Hawes’ FBI file identified her as both a Fifth Avenue socialite and a high-ranking radical connected to a communist cell in Tennessee, Berch says. She was only the former. There was another Elizabeth Hawes. For a time, the two shared a name and an FBI file, Berch says.
Hawes and Losey divorced in November 1944. She spent time in the Caribbean before returning to New York to open a new dress shop in 1948. The Madison Avenue boutique rereleased designs she recreated in-house after pulling the originals from her collection at the Brooklyn Museum.
Hawes took fashion — and its culture, ethics and economics — seriously. She believed being perfectly dressed “contributes directly to that personal peace which religion is ultimately supposed to bestow” and that the runway collusion that determined what was produced, when and for whom led to ghastly trends.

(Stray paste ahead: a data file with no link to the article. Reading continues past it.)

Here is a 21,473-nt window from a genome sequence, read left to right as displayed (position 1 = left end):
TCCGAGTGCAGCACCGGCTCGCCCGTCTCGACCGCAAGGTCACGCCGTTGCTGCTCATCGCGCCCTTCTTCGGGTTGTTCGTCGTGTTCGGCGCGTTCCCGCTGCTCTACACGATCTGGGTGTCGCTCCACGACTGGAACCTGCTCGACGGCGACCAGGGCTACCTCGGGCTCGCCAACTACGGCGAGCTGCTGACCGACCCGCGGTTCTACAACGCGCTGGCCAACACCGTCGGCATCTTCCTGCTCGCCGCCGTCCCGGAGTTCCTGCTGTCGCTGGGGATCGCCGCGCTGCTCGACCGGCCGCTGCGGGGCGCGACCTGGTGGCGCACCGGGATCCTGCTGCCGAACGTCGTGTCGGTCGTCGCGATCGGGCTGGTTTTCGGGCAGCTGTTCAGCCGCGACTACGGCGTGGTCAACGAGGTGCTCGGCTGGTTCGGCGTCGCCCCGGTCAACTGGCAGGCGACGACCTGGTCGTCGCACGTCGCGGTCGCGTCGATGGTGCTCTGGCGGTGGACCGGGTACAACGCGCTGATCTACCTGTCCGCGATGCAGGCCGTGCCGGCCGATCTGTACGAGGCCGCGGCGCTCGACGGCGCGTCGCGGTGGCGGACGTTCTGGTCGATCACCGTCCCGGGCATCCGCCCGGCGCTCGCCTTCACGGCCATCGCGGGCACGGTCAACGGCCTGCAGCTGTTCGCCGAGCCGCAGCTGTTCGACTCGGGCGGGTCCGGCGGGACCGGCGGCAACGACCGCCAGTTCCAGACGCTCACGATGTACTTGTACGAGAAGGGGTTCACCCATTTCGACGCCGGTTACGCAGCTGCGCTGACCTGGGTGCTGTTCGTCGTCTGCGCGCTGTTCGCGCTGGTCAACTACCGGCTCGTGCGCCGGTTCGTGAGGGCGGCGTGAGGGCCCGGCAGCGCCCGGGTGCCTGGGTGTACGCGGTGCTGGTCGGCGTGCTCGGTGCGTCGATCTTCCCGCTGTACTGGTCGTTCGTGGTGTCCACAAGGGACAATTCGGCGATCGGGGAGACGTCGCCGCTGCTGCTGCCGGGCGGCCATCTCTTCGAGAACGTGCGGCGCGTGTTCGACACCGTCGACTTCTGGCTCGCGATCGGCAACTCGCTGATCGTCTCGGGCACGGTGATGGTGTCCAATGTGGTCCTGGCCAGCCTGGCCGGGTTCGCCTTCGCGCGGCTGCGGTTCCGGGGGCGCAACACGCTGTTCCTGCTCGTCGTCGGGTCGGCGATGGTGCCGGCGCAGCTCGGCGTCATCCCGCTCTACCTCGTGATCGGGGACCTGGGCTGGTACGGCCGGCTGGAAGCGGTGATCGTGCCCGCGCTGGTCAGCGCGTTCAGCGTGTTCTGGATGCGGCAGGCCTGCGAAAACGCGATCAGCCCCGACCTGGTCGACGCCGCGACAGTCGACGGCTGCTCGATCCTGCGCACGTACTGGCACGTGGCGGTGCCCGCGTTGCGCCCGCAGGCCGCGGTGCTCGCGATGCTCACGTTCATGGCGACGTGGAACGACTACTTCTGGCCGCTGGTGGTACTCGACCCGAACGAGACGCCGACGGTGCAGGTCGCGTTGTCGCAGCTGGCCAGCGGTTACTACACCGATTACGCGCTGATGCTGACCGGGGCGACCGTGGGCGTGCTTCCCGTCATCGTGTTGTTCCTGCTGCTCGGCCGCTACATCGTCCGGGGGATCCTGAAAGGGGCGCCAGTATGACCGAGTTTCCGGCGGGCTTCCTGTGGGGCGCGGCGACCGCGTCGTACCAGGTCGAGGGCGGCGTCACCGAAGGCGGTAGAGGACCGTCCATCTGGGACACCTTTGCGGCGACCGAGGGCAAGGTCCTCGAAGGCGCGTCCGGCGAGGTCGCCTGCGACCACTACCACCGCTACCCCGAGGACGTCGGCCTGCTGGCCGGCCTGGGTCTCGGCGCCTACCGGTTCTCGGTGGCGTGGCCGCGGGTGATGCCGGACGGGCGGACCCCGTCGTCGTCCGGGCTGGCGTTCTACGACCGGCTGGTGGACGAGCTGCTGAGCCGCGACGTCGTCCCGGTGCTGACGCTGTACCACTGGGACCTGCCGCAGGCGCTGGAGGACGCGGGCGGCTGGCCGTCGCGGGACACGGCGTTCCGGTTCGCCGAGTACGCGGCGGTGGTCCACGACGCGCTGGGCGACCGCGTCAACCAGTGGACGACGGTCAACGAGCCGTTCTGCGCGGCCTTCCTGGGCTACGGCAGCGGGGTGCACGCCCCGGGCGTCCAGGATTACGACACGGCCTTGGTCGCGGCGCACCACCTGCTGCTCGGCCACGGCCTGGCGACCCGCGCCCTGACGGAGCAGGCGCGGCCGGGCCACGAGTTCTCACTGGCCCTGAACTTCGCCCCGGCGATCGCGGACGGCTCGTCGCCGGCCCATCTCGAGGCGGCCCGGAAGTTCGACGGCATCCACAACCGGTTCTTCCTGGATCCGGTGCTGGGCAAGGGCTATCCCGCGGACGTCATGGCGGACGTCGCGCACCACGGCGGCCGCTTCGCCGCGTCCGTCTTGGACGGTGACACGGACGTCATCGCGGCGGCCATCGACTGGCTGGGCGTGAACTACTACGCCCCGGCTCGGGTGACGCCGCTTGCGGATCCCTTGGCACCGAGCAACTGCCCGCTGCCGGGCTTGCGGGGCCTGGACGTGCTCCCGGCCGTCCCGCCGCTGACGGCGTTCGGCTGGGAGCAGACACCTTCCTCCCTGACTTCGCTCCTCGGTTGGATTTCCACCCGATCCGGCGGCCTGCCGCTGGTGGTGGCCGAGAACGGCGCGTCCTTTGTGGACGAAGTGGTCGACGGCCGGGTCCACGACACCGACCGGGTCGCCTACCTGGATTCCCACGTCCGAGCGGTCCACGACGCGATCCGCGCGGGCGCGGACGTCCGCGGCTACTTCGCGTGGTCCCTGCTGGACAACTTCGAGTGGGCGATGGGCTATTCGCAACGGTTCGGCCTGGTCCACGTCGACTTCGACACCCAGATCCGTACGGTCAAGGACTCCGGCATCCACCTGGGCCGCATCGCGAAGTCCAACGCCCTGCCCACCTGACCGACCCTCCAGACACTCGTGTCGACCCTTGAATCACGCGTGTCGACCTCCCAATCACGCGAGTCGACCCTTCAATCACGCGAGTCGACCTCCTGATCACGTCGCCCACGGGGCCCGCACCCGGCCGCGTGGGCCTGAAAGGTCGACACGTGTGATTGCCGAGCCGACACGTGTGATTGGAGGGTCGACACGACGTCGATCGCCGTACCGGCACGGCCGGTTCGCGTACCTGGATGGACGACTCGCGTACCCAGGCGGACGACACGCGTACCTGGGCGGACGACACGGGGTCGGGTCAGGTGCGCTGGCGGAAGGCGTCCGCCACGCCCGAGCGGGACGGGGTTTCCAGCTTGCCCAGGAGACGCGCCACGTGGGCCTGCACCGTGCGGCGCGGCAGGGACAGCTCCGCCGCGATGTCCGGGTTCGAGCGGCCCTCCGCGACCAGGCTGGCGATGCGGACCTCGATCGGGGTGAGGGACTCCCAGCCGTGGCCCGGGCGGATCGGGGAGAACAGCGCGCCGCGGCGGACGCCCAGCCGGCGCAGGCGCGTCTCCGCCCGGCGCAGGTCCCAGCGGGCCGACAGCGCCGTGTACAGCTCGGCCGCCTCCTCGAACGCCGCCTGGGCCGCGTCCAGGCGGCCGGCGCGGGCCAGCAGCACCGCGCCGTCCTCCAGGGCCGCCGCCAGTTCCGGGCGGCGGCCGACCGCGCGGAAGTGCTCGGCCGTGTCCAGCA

While style can be timeless, fashion is rooted in its profit-churning seasons. Fashion, as Hawes wrote, is “that horrid little man with an evil eye who tells you that your last winter’s coat may be in perfect physical condition, but you can’t wear it.”
After leaving New York City, Hawes moved to St. Croix and then California. She returned to Manhattan, where in 1967, The Fashion Institute of Technology staged a retrospective displaying her work. Even then, the plaudits were fleeting. She died four years later of liver cirrhosis in the city’s Chelsea Hotel. She was 67.
David Zimmer is a local reporter for NorthJersey.com. For unlimited access to the most important news from your local community, please subscribe or activate your digital account today.